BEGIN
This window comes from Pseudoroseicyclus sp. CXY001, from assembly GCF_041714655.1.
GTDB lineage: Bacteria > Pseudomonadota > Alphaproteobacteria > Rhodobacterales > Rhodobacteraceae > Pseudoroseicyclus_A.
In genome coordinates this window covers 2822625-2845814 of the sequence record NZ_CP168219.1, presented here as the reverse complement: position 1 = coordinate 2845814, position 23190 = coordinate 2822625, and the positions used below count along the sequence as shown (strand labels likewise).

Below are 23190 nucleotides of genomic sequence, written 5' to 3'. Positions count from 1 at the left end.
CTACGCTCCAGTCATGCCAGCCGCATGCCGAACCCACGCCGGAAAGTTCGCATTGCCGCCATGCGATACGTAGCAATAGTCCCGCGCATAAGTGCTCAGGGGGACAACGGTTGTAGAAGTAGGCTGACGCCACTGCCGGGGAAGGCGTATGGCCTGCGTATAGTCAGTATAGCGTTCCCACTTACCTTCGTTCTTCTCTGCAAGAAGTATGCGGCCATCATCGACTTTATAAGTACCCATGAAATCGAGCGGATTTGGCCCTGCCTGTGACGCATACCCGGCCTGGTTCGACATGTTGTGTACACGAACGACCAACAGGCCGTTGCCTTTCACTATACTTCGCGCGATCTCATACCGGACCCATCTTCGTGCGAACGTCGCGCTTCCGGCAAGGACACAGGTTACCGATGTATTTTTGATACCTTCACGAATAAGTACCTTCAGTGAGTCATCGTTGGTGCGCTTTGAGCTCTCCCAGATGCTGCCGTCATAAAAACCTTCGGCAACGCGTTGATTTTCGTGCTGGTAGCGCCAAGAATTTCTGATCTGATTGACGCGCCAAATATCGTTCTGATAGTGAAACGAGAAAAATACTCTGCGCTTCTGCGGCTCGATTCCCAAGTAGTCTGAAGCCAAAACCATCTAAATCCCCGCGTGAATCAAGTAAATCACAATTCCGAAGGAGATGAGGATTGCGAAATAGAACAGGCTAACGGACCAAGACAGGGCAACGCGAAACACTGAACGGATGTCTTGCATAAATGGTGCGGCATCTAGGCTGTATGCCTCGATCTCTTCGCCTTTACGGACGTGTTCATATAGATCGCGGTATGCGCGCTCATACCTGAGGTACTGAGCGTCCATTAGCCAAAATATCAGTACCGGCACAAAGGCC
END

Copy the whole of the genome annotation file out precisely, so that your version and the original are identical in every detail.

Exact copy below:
This window comes from Pseudoroseicyclus sp. CXY001, from assembly GCF_041714655.1.
GTDB lineage: Bacteria > Pseudomonadota > Alphaproteobacteria > Rhodobacterales > Rhodobacteraceae > Pseudoroseicyclus_A.
In genome coordinates this window covers 2822625-2845814 of the sequence record NZ_CP168219.1, presented here as the reverse complement: position 1 = coordinate 2845814, position 23190 = coordinate 2822625, and the positions used below count along the sequence as shown (strand labels likewise).

Below are 23190 nucleotides of genomic sequence, written 5' to 3'. Positions count from 1 at the left end.
CTACGCTCCAGTCATGCCAGCCGCATGCCGAACCCACGCCGGAAAGTTCGCATTGCCGCCATGCGATACGTAGCAATAGTCCCGCGCATAAGTGCTCAGGGGGACAACGGTTGTAGAAGTAGGCTGACGCCACTGCCGGGGAAGGCGTATGGCCTGCGTATAGTCAGTATAGCGTTCCCACTTACCTTCGTTCTTCTCTGCAAGAAGTATGCGGCCATCATCGACTTTATAAGTACCCATGAAATCGAGCGGATTTGGCCCTGCCTGTGACGCATACCCGGCCTGGTTCGACATGTTGTGTACACGAACGACCAACAGGCCGTTGCCTTTCACTATACTTCGCGCGATCTCATACCGGACCCATCTTCGTGCGAACGTCGCGCTTCCGGCAAGGACACAGGTTACCGATGTATTTTTGATACCTTCACGAATAAGTACCTTCAGTGAGTCATCGTTGGTGCGCTTTGAGCTCTCCCAGATGCTGCCGTCATAAAAACCTTCGGCAACGCGTTGATTTTCGTGCTGGTAGCGCCAAGAATTTCTGATCTGATTGACGCGCCAAATATCGTTCTGATAGTGAAACGAGAAAAATACTCTGCGCTTCTGCGGCTCGATTCCCAAGTAGTCTGAAGCCAAAACCATCTAAATCCCCGCGTGAATCAAGTAAATCACAATTCCGAAGGAGATGAGGATTGCGAAATAGAACAGGCTAACGGACCAAGACAGGGCAACGCGAAACACTGAACGGATGTCTTGCATAAATGGTGCGGCATCTAGGCTGTATGCCTCGATCTCTTCGCCTTTACGGACGTGTTCATATAGATCGCGGTATGCGCGCTCATACCTGAGGTACTGAGCGTCCATTAGCCAAAATATCAGTACCGGCACAAAGGCC